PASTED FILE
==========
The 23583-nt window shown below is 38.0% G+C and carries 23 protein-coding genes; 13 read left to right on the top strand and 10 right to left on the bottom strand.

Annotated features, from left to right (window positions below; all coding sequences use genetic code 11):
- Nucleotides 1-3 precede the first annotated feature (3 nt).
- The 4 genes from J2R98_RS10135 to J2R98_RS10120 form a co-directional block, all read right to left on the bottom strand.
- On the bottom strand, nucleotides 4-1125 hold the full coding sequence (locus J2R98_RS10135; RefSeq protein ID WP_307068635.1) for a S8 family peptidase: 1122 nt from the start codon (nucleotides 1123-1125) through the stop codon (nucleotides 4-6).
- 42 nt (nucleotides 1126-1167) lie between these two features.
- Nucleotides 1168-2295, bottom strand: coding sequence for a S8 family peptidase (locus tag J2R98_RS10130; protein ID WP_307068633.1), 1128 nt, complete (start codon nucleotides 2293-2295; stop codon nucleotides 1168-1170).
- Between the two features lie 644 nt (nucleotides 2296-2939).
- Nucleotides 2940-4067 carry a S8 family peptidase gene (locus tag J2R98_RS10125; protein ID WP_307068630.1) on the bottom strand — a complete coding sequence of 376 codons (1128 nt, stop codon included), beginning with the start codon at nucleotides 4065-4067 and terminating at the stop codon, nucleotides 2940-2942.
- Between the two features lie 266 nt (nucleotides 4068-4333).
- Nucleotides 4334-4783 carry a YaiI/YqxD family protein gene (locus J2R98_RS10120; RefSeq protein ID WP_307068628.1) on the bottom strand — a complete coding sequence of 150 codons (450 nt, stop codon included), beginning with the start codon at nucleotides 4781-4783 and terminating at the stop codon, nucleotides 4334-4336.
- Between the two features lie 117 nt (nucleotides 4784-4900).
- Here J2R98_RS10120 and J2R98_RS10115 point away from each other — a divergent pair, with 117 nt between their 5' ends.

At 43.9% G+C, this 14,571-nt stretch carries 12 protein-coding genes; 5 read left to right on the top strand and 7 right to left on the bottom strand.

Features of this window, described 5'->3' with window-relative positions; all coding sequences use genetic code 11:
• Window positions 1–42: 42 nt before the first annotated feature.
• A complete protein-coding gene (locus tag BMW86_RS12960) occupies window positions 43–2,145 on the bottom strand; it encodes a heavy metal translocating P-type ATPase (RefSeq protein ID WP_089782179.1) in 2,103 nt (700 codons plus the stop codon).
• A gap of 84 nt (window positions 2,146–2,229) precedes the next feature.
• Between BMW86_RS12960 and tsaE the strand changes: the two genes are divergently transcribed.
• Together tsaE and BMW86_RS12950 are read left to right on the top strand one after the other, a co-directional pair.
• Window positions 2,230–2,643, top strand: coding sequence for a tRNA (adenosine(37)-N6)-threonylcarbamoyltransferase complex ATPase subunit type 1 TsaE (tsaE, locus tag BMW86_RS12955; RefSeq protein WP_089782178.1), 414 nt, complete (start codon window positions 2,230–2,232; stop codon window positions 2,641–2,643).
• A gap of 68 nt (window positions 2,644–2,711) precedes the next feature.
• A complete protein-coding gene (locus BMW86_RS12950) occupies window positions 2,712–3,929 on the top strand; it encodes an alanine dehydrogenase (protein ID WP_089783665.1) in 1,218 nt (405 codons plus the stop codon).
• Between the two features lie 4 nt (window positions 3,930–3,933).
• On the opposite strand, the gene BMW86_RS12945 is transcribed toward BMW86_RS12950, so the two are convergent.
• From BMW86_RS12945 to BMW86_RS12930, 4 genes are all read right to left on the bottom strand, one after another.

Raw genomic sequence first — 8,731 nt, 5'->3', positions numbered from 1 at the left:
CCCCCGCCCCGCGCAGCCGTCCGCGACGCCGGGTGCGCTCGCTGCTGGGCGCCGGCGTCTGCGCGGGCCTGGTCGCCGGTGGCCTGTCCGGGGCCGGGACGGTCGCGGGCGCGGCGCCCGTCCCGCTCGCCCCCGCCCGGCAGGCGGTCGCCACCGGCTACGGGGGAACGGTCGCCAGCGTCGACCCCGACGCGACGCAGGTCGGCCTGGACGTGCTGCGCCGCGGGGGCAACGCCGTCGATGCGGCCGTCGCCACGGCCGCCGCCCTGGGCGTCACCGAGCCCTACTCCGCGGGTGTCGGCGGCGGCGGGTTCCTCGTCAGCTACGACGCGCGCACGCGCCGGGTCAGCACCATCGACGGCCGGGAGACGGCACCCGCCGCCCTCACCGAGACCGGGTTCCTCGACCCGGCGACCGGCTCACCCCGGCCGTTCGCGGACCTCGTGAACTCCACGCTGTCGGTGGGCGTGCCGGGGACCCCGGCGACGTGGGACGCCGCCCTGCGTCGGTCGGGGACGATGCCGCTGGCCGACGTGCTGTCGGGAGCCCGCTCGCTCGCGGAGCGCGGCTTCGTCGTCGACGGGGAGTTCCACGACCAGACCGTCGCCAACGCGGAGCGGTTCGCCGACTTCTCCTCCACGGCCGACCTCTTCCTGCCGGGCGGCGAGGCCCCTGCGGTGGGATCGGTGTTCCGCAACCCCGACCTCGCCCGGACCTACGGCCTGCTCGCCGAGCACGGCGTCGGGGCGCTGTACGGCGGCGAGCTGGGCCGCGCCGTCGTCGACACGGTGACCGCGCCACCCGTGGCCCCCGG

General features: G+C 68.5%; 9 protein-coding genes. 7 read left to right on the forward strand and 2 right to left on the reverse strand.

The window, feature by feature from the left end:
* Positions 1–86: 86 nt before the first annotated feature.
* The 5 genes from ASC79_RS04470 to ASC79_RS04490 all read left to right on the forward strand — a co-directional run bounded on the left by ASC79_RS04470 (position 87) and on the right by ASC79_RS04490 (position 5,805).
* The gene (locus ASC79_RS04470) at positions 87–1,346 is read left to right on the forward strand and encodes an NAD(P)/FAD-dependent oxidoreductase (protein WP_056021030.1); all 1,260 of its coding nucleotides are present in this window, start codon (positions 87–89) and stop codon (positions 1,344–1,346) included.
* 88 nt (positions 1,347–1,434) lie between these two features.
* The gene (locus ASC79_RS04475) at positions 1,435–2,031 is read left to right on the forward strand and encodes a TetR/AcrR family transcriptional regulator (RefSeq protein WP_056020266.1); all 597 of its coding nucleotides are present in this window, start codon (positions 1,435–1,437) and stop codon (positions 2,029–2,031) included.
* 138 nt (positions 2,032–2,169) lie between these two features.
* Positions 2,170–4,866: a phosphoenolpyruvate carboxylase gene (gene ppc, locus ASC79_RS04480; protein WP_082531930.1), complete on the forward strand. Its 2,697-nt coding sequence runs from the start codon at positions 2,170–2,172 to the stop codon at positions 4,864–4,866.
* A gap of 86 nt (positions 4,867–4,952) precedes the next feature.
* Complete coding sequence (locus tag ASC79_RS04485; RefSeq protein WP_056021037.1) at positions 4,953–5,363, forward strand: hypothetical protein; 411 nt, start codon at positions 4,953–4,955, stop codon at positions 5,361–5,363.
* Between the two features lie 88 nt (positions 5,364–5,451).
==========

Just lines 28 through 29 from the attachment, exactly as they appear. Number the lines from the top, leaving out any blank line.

CCCCCGCCCCGCGCAGCCGTCCGCGACGCCGGGTGCGCTCGCTGCTGGGCGCCGGCGTCTGCGCGGGCCTGGTCGCCGGTGGCCTGTCCGGGGCCGGGACGGTCGCGGGCGCGGCGCCCGTCCCGCTCGCCCCCGCCCGGCAGGCGGTCGCCACCGGCTACGGGGGAACGGTCGCCAGCGTCGACCCCGACGCGACGCAGGTCGGCCTGGACGTGCTGCGCCGCGGGGGCAACGCCGTCGATGCGGCCGTCGCCACGGCCGCCGCCCTGGGCGTCACCGAGCCCTACTCCGCGGGTGTCGGCGGCGGCGGGTTCCTCGTCAGCTACGACGCGCGCACGCGCCGGGTCAGCACCATCGACGGCCGGGAGACGGCACCCGCCGCCCTCACCGAGACCGGGTTCCTCGACCCGGCGACCGGCTCACCCCGGCCGTTCGCGGACCTCGTGAACTCCACGCTGTCGGTGGGCGTGCCGGGGACCCCGGCGACGTGGGACGCCGCCCTGCGTCGGTCGGGGACGATGCCGCTGGCCGACGTGCTGTCGGGAGCCCGCTCGCTCGCGGAGCGCGGCTTCGTCGTCGACGGGGAGTTCCACGACCAGACCGTCGCCAACGCGGAGCGGTTCGCCGACTTCTCCTCCACGGCCGACCTCTTCCTGCCGGGCGGCGAGGCCCCTGCGGTGGGATCGGTGTTCCGCAACCCCGACCTCGCCCGGACCTACGGCCTGCTCGCCGAGCACGGCGTCGGGGCGCTGTACGGCGGCGAGCTGGGCCGCGCCGTCGTCGACACGGTGACCGCGCCACCCGTGGCCCCCGG

General features: G+C 68.5%; 9 protein-coding genes. 7 read left to right on the forward strand and 2 right to left on the reverse strand.